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Keyword: Bucks County History

Buckingham Township supervisors have authorized advertising for an amendment to its Historic Preservation Ordinance to incorporate Buckingham Village into the district.

Social studies teachers from the Palisades School District got to check out the weight of a Revolution-era cannonball and examine a Colonial stoveback during a tour of the Durham Grist Mill this month.

HISTORY LIVES: Rotzel Coal and Lumber Yard

Charles Rotzel (1820-1896) was born in New Britain Township. When he came to Doylestown as a young man in 1847 he established himself as a wagon builder until opening a …

HISTORY LIVES: Village of Edison

The Village of Edison south of Doylestown was formerly called Bridge Point, due to its seven-arch stone bridge which was part of the main road connecting Philadelphia with Doylestown, Easton and New …

HISTORY LIVES: Handmade Valentine

Henry Hohlbain (1788-1877), of New Britain Township, created this cutout valentine in 1812. It is dedicated to his valentine and childhood sweetheart Martha Thomas (1795-1868).

HISTORY LIVES: Camp Meeting

In August of 1889, a broadside was posted all over Doylestown, promoting a camp meeting “in Mr. Fisher’s Grove on East Street near the borough line.” It was sponsored by …

In the heart of Yardley Borough lies a privately owned body of water that dates to the early 1700s. Lake Afton first functioned as a millpond and later as a siltation basin. It has since become the …

HISTORY LIVES: Corner of Church, Lacy and North Main streets

The Five Points Hotel at 235 N. Main St. was once owned by William B. Crouthamel, a Republican. The late Judge Harmon Yerkes, a staunch Democrat, was on …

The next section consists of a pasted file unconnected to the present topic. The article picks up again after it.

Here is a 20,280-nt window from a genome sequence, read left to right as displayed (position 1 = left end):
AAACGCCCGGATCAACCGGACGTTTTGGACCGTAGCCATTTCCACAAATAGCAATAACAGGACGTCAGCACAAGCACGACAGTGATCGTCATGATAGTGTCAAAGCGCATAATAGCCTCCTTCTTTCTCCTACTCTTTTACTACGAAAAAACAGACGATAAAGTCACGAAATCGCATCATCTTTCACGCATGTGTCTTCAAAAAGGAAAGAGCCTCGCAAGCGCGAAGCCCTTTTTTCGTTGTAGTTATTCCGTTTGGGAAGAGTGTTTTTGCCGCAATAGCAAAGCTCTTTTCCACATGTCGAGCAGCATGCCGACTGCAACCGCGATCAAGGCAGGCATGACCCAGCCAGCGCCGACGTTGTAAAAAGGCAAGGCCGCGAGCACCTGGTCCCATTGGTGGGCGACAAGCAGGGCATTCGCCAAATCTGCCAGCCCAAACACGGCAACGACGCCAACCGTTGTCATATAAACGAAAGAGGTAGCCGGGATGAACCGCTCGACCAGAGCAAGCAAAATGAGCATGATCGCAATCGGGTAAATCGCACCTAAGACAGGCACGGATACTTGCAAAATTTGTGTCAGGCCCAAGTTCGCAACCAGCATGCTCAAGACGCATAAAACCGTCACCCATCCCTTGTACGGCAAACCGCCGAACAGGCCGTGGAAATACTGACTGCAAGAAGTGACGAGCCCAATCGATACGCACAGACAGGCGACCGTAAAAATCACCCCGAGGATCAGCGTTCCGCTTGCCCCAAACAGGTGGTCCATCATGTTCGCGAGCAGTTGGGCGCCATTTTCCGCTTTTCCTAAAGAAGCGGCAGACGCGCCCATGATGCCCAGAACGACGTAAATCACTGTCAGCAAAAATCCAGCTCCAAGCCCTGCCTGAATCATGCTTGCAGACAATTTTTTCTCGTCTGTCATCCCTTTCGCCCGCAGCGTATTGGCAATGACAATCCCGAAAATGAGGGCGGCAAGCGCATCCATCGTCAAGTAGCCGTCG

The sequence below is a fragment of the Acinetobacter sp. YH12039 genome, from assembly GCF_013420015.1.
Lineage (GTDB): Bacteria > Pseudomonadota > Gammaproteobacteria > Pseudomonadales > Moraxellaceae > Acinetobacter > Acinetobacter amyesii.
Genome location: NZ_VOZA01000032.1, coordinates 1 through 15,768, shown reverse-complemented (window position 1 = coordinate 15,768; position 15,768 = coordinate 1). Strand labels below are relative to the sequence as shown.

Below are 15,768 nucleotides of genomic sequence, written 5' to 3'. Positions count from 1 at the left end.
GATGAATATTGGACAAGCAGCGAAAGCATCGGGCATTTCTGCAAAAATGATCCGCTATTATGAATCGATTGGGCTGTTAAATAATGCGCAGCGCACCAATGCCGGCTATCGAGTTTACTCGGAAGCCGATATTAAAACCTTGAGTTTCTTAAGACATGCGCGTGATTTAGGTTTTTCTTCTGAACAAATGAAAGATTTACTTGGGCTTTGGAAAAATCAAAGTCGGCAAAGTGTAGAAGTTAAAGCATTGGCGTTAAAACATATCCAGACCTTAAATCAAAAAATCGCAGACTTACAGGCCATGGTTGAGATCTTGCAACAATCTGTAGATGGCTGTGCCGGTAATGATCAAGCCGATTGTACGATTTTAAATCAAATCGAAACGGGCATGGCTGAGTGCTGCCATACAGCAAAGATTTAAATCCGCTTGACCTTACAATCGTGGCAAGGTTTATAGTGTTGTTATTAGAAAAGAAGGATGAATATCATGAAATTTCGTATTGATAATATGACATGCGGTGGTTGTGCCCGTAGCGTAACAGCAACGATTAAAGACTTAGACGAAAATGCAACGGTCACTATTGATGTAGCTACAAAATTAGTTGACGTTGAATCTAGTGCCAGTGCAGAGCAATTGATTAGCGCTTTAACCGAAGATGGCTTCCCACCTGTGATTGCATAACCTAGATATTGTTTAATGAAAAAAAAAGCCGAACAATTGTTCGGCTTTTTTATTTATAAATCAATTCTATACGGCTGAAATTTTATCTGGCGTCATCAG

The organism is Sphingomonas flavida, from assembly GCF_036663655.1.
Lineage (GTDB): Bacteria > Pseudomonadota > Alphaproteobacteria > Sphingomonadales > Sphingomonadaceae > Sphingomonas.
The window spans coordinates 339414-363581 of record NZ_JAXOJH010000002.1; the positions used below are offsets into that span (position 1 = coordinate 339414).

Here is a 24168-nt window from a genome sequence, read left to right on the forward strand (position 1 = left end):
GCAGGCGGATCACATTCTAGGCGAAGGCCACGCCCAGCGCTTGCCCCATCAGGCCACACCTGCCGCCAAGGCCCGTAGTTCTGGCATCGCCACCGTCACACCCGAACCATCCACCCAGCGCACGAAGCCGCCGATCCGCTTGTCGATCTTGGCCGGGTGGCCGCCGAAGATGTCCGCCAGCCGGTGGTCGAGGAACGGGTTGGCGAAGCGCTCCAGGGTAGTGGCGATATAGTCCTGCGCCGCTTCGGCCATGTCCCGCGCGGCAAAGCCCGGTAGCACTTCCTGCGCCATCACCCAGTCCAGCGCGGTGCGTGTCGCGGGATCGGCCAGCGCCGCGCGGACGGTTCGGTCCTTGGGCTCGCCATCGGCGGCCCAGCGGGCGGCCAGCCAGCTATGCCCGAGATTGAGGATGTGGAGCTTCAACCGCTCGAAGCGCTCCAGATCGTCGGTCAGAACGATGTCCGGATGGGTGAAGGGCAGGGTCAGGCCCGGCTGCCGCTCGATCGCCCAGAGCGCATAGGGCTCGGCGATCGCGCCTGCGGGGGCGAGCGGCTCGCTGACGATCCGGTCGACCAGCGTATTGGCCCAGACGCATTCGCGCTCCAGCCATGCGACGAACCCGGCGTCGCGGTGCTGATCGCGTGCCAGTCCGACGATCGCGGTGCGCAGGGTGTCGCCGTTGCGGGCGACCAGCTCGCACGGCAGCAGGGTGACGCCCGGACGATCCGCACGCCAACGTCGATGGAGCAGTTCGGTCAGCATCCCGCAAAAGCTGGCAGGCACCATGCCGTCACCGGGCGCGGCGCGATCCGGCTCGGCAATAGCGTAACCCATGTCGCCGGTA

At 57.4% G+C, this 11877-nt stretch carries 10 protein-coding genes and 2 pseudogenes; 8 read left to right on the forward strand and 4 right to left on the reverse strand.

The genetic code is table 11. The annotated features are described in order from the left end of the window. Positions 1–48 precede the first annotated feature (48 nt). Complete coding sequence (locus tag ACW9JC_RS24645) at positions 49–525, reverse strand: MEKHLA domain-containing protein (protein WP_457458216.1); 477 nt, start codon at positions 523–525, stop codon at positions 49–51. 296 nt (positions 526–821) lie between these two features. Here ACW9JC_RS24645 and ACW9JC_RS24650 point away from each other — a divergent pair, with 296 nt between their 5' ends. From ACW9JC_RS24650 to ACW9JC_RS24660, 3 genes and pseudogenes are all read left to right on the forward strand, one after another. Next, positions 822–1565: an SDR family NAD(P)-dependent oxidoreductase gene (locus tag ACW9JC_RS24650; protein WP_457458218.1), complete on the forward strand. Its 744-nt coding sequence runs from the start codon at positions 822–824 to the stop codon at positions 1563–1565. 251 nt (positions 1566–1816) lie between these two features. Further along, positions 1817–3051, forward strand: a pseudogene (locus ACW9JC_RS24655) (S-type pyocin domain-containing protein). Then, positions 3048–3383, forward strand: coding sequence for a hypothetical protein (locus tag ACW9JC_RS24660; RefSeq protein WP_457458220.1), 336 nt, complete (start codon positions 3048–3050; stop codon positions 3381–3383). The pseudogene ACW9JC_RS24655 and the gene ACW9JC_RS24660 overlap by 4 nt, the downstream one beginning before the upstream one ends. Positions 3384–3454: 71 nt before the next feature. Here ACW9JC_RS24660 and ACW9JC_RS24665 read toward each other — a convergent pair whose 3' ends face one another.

Hundreds of dignitaries and common folk gathered in Bristol on Oct. 27, 1827, to see the first shovelful of earth dug for the Delaware Canal. The future waterway connecting the Lehigh …

HISTORY LIVES: Thomas P. Otter, Artist (1832-1890)

A resident of Philadelphia, “Thomas Proudley Otter trained at the Pennsylvania Academy of Fine Arts. He was one of the first artists to sketch, paint, and …

Three bodies of water — the Delaware River, the Delaware Canal, and Lake Afton — have led people to Yardley. From the first Lenni Lenape to New York City dwellers seeking post-COVID havens, Yardley and its waterways have provided sustenance and serenity.

One could assume that Yardley was named after the man who emigrated to America after purchasing the land from William Penn, but the story is not that simple. William Yardley was an English Quaker, who …

HISTORY LIVES: Woolworth’s “Five-and-Dime.”

The first successful “Woolworth’s Great Five Cent Store” opened in Lancaster in 1879 and, later, in successive Pennsylvania cities and beyond. (By 1904, there …

A local couple and Upper Makefield officials have teamed up to preserve an important piece of American history.

Heralding Our History: Tales of Durham’s first inhabitants

Four hundred years ago, the area we now know as Durham Township looked a lot different than it does now. Dark forest covered the entire landscape and the only areas that saw sunlight were the narrow …

Heralding Our History: Durham furnace gets new life as a mill

One of the significant challenges of colonial-era iron making was that the furnaces were charcoal fueled. Since the old Durham furnace consumed the wood of one entire acre of forest per day, it …

HISTORY LIVES: Community Christmas Tree

The Intelligencer reported the Doylestown community Christmas tree had again been lighted on December 17, 1936.“Nothing but comment of a complimentary nature was heard …

Iron ore, limestone and wood for charcoal, the three main ingredients for 18th century iron making were all abundant in the area now called Durham Township. In 1727, 12 investors from London, …

Heralding Our History: Worstall brick kiln fires up Newtown transformation

Brick is one thing that changes the complexion of a community. Newtown had at least two brick structures, one on South Main Street and the other — later known as the Brick Hotel — at the intersection of State Street and Washington Avenue in the 18th century.

The Old Library by Lake Afton will be decked out in its holiday best this month as the Yardley Historical Association welcomes visitors to community open houses on the next three Saturdays.

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